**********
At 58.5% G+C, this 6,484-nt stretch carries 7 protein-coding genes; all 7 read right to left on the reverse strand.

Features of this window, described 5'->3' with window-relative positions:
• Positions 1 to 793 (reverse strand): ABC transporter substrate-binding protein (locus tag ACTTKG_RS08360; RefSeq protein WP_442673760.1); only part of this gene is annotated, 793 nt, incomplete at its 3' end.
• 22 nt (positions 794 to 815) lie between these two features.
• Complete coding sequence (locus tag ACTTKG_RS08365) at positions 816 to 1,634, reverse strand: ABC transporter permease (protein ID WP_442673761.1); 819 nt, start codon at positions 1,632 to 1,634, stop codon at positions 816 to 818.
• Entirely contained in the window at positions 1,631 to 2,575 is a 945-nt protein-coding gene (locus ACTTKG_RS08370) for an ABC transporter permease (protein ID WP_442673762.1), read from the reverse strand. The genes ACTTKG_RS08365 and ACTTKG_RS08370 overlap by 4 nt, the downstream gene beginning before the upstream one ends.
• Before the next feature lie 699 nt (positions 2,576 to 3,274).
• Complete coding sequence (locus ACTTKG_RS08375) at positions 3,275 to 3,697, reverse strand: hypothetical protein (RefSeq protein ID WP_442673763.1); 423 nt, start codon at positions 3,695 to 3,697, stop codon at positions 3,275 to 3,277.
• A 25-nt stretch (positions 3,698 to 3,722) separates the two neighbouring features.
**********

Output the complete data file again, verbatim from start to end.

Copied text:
At 58.5% G+C, this 6,484-nt stretch carries 7 protein-coding genes; all 7 read right to left on the reverse strand.

Features of this window, described 5'->3' with window-relative positions:
• Positions 1 to 793 (reverse strand): ABC transporter substrate-binding protein (locus tag ACTTKG_RS08360; RefSeq protein WP_442673760.1); only part of this gene is annotated, 793 nt, incomplete at its 3' end.
• 22 nt (positions 794 to 815) lie between these two features.
• Complete coding sequence (locus tag ACTTKG_RS08365) at positions 816 to 1,634, reverse strand: ABC transporter permease (protein ID WP_442673761.1); 819 nt, start codon at positions 1,632 to 1,634, stop codon at positions 816 to 818.
• Entirely contained in the window at positions 1,631 to 2,575 is a 945-nt protein-coding gene (locus ACTTKG_RS08370) for an ABC transporter permease (protein ID WP_442673762.1), read from the reverse strand. The genes ACTTKG_RS08365 and ACTTKG_RS08370 overlap by 4 nt, the downstream gene beginning before the upstream one ends.
• Before the next feature lie 699 nt (positions 2,576 to 3,274).
• Complete coding sequence (locus ACTTKG_RS08375) at positions 3,275 to 3,697, reverse strand: hypothetical protein (RefSeq protein ID WP_442673763.1); 423 nt, start codon at positions 3,695 to 3,697, stop codon at positions 3,275 to 3,277.
• A 25-nt stretch (positions 3,698 to 3,722) separates the two neighbouring features.